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Microsoft shows off 3D touchscreen that 'touches' back


Microsoft have shown off a new touchscreen that mimics how physical objects feel by offering ‘tactile feedback’ to users.

The new research is the latest in what is known as haptic technology – hardware that takes advantage of the feeling of touch by offering feedback via pressure or vibration. As described on the Microsoft blog haptic technology “[does] for the sense of touch what computer graphics does for vision.” 

The new project uses a touchscreen with a robotic arm to adjust how ‘hard’ different surfaces feel to the user. When a person touches one of the objects displayed (the demo had cubes made from different materials – stone and sponge), the screen responds, tracking what the user is touching and pushing back against them.

"The force-feedback monitor responds to convey the sensation of different materials:  The stone block “feels” hard to the touch and requires more force to push, while the sponge block is soft and easy to push."

This returned pressure is combined with more standard 3D screen technology, that tracks the user and adjusts at what angle and size the object is displayed on screen to give the illusion of depth. Combining this with the touch feedback is enough “for your brain to accept the virtual world as real,” said Microsoft engineer Michel Pahud.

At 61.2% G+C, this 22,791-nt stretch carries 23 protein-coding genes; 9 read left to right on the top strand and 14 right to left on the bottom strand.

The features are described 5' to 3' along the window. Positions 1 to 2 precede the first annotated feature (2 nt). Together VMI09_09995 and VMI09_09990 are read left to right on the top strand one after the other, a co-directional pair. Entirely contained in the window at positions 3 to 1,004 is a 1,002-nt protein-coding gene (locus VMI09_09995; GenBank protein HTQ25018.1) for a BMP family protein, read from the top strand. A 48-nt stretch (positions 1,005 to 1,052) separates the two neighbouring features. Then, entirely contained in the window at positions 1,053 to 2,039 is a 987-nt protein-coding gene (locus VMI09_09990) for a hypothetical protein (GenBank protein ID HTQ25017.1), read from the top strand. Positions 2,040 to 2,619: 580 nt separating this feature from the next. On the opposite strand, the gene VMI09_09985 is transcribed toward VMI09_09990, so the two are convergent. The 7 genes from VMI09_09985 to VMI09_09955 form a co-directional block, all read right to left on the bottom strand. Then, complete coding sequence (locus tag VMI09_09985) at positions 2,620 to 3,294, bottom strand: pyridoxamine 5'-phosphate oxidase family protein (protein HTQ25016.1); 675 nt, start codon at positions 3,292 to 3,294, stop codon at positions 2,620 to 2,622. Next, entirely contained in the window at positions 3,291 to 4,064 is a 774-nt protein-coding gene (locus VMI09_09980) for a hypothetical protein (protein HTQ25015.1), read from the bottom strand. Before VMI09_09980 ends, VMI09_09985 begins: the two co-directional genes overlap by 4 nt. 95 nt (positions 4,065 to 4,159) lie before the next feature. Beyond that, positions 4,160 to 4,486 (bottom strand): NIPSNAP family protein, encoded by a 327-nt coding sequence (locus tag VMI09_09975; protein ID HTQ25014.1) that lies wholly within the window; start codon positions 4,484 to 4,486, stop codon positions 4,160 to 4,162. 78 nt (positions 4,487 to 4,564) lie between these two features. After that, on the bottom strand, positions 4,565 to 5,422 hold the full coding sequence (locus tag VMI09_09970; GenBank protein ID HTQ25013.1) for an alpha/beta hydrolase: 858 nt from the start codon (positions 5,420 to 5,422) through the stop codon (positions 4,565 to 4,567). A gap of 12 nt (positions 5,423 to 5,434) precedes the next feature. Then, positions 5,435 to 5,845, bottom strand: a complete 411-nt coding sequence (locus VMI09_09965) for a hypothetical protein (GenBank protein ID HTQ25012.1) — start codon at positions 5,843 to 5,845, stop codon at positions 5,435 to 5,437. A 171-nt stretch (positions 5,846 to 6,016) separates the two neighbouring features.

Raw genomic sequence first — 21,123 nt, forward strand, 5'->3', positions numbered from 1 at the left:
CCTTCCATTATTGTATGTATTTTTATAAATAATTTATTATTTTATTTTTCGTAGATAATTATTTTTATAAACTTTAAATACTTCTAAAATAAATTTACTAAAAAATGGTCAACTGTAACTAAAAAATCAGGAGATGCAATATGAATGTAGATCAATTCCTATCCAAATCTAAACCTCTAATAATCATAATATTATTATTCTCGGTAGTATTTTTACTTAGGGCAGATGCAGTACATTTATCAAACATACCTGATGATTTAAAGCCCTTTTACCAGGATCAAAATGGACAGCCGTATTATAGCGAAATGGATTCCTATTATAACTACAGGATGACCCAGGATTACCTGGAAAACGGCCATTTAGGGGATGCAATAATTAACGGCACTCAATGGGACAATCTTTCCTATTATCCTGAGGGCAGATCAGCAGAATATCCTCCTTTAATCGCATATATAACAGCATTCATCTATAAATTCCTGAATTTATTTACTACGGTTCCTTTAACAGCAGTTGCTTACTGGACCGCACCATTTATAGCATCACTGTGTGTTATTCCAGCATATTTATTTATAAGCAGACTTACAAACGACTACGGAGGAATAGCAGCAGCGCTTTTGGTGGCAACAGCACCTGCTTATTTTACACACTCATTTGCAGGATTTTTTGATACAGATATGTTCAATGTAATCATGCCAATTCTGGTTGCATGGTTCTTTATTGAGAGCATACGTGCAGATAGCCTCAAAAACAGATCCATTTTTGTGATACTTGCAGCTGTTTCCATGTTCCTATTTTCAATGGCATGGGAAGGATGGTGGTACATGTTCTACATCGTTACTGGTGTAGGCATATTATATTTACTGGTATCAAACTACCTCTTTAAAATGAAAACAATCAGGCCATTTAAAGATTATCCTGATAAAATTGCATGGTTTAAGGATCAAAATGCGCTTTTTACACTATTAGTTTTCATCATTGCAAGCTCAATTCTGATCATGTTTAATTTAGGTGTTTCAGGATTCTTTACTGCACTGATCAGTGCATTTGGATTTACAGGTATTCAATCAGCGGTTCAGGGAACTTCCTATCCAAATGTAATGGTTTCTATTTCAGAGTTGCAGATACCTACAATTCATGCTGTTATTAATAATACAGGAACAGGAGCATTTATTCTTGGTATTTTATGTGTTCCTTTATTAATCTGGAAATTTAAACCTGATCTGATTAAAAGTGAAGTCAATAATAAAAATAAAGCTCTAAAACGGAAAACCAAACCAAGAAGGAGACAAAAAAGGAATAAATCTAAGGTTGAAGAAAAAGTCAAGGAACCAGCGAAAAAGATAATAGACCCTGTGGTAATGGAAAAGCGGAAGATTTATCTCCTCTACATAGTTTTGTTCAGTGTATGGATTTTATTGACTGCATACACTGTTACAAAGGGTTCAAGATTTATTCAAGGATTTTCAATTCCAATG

Developed by a group of engineers at Microsoft’s research center in Redmond, the team behind the project hope that the new technology could have uses in the medical profession, with the possibility of using haptic feedback to help navigate large stores of data for doctors:

“I could see an image of the front of a brain,” says Pahud, “and pushing a finger through the layers of the brain to travel through the data. I could imagine receiving haptic feedback when you encountered an anomaly, such as a tumor, because we can change the haptic response based on what you touch.”

“You could have different responses for when you touch soft tissue versus hard tissue, which makes for a very rich experience.”

To confirm that the users were really responding to the touch feedback, rather than simply the visual, the team even blindfolded a team of volunteers.

“I was impressed with how many people got the shapes,” says Pahud “There were even some subjects who were 100 per cent correct. That was definitely a surprise.”

Of course, Microsoft isn’t the only company working on new forms of haptic feedback. Disney Research launched their own technology named TeslaTouch back in 2010 that creates a “broad range of tactile sensations on touchscreens.

Instead of using mechanical motion as in Microsoft’s project, Disney’s TeslaTouch generates minor electric fields in the screen that create friction by attracting the individual’s finger or hand by varying degrees.

Other innovations have included Tactus Technology – a new technology that inserts a layer of fluid underneath touch screens that can bubble up to instant buttons.